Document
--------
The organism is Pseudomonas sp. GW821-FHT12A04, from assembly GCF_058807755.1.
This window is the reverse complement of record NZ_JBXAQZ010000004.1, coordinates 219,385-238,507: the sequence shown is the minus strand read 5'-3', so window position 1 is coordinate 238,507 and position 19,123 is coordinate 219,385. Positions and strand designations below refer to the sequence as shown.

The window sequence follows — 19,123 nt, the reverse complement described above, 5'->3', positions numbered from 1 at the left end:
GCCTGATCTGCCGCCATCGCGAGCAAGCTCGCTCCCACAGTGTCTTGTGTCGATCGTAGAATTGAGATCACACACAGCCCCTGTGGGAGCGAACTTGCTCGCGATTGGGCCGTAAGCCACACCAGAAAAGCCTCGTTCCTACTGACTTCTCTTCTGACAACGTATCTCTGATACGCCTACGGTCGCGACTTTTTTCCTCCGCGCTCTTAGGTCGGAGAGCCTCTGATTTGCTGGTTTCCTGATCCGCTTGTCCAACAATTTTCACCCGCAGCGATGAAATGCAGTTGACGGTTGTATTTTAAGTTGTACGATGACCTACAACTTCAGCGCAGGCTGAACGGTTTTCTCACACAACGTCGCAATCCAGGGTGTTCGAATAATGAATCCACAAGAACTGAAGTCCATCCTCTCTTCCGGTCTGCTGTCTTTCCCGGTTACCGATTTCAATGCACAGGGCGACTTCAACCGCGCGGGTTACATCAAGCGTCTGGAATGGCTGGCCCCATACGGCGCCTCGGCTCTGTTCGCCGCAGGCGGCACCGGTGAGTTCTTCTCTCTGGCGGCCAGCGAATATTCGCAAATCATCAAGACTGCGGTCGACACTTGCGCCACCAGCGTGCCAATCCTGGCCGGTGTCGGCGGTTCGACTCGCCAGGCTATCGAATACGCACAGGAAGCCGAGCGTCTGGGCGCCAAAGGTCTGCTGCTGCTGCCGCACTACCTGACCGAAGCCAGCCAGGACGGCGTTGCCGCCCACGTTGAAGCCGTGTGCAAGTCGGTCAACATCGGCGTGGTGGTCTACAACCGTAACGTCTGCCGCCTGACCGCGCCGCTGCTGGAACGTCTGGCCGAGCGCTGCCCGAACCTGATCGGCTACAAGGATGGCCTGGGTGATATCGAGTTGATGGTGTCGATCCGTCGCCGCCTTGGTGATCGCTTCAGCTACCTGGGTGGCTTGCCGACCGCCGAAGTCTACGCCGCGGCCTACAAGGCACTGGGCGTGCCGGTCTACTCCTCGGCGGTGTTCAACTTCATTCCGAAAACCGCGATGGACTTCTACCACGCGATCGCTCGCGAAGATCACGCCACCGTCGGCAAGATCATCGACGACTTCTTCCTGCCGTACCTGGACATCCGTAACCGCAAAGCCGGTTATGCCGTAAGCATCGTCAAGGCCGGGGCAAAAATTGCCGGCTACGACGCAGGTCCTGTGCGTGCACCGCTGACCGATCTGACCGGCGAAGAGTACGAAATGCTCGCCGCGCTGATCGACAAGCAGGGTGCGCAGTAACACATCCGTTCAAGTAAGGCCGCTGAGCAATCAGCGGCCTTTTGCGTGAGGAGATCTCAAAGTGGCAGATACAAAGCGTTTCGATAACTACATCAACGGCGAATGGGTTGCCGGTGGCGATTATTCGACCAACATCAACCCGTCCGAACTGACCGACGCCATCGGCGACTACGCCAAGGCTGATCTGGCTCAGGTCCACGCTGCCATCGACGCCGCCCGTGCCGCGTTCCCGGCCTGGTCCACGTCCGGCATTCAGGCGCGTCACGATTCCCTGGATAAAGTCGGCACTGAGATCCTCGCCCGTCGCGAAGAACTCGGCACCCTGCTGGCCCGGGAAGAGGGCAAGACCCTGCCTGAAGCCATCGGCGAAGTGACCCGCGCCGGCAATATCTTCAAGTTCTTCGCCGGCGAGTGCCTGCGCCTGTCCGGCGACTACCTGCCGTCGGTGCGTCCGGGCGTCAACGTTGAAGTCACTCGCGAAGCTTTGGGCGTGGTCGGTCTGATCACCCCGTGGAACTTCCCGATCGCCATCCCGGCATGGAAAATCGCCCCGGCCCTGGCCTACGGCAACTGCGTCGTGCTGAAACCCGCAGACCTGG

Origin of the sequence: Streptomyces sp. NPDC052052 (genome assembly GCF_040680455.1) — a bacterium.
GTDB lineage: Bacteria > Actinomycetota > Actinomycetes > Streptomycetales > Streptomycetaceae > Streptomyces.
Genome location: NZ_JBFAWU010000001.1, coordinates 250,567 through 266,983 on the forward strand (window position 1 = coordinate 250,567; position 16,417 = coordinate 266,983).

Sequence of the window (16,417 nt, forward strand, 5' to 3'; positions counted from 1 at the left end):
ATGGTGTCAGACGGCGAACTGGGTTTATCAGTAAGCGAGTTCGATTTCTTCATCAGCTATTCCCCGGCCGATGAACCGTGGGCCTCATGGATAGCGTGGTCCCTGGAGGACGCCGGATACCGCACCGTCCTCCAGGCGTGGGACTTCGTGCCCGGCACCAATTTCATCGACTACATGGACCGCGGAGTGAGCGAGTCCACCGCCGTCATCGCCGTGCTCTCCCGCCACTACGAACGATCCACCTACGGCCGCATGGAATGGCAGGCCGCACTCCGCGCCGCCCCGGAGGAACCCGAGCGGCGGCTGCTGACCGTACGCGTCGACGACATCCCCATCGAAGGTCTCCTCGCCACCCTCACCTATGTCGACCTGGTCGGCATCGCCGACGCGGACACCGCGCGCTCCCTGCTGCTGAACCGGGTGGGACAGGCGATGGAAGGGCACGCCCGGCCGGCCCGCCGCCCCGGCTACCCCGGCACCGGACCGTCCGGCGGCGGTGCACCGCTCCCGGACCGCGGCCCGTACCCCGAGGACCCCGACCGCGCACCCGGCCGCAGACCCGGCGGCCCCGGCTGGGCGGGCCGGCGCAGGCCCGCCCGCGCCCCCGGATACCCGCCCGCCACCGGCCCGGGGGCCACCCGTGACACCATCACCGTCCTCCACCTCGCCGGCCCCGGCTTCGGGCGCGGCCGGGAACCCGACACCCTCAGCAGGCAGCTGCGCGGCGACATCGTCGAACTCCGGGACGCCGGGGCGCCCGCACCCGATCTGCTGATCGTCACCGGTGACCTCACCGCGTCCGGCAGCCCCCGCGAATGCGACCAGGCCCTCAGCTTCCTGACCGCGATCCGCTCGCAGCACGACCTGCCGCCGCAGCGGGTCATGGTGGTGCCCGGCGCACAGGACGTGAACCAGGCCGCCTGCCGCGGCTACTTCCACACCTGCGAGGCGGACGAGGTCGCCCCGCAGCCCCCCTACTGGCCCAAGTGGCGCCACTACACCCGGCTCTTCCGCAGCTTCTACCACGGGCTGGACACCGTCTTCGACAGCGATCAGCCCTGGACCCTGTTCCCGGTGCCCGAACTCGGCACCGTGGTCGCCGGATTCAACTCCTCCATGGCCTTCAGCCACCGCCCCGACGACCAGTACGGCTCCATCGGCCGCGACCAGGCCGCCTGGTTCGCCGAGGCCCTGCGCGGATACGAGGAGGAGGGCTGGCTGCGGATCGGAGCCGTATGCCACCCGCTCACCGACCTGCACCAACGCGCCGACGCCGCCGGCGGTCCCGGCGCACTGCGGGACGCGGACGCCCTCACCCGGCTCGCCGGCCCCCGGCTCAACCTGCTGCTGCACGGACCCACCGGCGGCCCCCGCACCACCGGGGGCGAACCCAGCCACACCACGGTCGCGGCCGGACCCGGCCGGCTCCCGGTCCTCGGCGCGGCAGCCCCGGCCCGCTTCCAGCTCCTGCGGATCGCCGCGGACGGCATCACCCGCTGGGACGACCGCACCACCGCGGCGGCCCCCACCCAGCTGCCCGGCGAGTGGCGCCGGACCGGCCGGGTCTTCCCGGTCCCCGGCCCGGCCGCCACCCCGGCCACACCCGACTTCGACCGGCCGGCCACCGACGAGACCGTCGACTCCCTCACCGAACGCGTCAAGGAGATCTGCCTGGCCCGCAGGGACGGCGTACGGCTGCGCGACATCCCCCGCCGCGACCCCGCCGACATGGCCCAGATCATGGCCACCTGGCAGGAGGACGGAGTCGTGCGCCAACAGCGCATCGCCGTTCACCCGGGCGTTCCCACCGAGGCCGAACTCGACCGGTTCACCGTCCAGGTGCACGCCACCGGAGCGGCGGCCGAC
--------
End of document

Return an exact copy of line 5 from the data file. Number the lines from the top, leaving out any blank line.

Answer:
Origin of the sequence: Streptomyces sp. NPDC052052 (genome assembly GCF_040680455.1) — a bacterium.